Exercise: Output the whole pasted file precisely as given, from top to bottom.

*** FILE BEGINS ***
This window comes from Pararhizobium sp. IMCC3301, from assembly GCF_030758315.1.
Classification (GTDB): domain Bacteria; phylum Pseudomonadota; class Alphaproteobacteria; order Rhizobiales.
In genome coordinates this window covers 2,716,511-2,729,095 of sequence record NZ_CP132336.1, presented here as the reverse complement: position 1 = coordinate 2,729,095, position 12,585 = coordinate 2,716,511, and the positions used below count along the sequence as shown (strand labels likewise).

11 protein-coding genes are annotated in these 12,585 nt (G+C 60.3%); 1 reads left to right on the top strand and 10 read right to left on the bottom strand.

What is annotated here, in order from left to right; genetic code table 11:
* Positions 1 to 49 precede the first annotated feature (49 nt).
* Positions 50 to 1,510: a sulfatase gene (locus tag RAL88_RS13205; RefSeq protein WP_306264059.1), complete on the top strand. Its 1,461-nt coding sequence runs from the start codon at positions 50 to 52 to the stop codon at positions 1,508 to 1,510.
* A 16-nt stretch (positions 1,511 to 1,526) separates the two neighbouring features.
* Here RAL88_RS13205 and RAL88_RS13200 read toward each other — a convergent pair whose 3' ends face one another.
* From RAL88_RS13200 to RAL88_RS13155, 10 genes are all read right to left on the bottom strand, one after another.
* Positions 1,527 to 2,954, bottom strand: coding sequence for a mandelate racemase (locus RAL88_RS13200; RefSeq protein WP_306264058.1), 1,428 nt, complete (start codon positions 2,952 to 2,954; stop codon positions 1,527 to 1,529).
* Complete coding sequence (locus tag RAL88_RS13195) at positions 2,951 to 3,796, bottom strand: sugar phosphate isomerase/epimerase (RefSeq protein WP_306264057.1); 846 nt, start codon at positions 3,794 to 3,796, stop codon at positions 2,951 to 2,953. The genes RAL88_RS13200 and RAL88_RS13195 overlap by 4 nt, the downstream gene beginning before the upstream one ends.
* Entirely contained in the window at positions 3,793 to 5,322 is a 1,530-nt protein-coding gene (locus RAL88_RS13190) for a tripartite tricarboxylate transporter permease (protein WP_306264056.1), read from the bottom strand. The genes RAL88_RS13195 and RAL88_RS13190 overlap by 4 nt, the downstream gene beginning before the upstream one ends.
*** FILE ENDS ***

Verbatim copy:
This window comes from Pararhizobium sp. IMCC3301, from assembly GCF_030758315.1.
Classification (GTDB): domain Bacteria; phylum Pseudomonadota; class Alphaproteobacteria; order Rhizobiales.
In genome coordinates this window covers 2,716,511-2,729,095 of sequence record NZ_CP132336.1, presented here as the reverse complement: position 1 = coordinate 2,729,095, position 12,585 = coordinate 2,716,511, and the positions used below count along the sequence as shown (strand labels likewise).

11 protein-coding genes are annotated in these 12,585 nt (G+C 60.3%); 1 reads left to right on the top strand and 10 read right to left on the bottom strand.

What is annotated here, in order from left to right; genetic code table 11:
* Positions 1 to 49 precede the first annotated feature (49 nt).
* Positions 50 to 1,510: a sulfatase gene (locus tag RAL88_RS13205; RefSeq protein WP_306264059.1), complete on the top strand. Its 1,461-nt coding sequence runs from the start codon at positions 50 to 52 to the stop codon at positions 1,508 to 1,510.
* A 16-nt stretch (positions 1,511 to 1,526) separates the two neighbouring features.
* Here RAL88_RS13205 and RAL88_RS13200 read toward each other — a convergent pair whose 3' ends face one another.
* From RAL88_RS13200 to RAL88_RS13155, 10 genes are all read right to left on the bottom strand, one after another.
* Positions 1,527 to 2,954, bottom strand: coding sequence for a mandelate racemase (locus RAL88_RS13200; RefSeq protein WP_306264058.1), 1,428 nt, complete (start codon positions 2,952 to 2,954; stop codon positions 1,527 to 1,529).
* Complete coding sequence (locus tag RAL88_RS13195) at positions 2,951 to 3,796, bottom strand: sugar phosphate isomerase/epimerase (RefSeq protein WP_306264057.1); 846 nt, start codon at positions 3,794 to 3,796, stop codon at positions 2,951 to 2,953. The genes RAL88_RS13200 and RAL88_RS13195 overlap by 4 nt, the downstream gene beginning before the upstream one ends.
* Entirely contained in the window at positions 3,793 to 5,322 is a 1,530-nt protein-coding gene (locus RAL88_RS13190) for a tripartite tricarboxylate transporter permease (protein WP_306264056.1), read from the bottom strand. The genes RAL88_RS13195 and RAL88_RS13190 overlap by 4 nt, the downstream gene beginning before the upstream one ends.